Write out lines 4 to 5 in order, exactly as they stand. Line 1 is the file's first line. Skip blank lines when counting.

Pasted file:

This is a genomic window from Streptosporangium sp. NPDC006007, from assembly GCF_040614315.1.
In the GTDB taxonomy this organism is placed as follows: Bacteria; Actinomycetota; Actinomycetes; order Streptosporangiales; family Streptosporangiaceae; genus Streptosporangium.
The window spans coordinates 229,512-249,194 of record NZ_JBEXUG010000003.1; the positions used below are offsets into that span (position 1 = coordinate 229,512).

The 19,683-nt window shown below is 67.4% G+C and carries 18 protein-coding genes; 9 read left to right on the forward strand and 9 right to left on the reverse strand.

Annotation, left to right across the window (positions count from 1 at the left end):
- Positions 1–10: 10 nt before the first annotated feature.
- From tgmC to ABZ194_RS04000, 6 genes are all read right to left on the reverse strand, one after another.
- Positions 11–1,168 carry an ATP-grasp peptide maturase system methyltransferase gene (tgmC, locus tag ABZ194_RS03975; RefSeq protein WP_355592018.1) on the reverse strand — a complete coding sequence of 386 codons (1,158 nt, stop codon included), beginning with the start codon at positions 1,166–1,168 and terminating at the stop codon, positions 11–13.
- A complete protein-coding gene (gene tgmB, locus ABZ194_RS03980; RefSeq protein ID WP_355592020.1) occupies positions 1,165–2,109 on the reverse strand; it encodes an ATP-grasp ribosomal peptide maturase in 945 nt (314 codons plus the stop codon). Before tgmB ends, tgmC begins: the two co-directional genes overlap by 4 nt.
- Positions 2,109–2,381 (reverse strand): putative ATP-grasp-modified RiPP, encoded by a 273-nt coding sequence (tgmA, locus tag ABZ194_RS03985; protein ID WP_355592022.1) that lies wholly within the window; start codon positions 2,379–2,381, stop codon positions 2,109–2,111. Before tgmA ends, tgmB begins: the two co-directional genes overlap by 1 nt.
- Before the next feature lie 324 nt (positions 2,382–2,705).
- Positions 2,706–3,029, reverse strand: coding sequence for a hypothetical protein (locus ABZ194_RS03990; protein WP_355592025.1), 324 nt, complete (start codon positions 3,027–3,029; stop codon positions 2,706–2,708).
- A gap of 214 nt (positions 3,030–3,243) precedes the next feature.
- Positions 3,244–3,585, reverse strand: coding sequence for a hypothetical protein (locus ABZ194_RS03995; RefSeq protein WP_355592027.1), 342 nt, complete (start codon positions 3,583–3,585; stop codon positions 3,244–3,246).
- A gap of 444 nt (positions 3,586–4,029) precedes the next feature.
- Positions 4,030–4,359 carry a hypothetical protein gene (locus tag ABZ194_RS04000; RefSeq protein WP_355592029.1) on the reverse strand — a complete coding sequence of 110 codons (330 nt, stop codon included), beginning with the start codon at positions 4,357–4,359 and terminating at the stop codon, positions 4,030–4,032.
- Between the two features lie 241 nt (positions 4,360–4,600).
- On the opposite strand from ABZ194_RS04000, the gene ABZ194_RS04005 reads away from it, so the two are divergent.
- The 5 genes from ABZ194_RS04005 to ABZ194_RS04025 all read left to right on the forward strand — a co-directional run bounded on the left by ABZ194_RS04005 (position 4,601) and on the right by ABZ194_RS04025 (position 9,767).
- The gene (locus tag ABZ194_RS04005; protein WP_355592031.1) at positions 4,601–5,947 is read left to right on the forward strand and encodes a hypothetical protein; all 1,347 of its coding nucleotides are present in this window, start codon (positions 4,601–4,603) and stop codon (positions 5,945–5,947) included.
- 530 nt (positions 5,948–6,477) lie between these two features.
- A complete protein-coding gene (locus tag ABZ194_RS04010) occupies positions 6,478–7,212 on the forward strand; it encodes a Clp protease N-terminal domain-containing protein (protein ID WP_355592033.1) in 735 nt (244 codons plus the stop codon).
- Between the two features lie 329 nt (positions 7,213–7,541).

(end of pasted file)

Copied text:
The 19,683-nt window shown below is 67.4% G+C and carries 18 protein-coding genes; 9 read left to right on the forward strand and 9 right to left on the reverse strand.

Annotation, left to right across the window (positions count from 1 at the left end):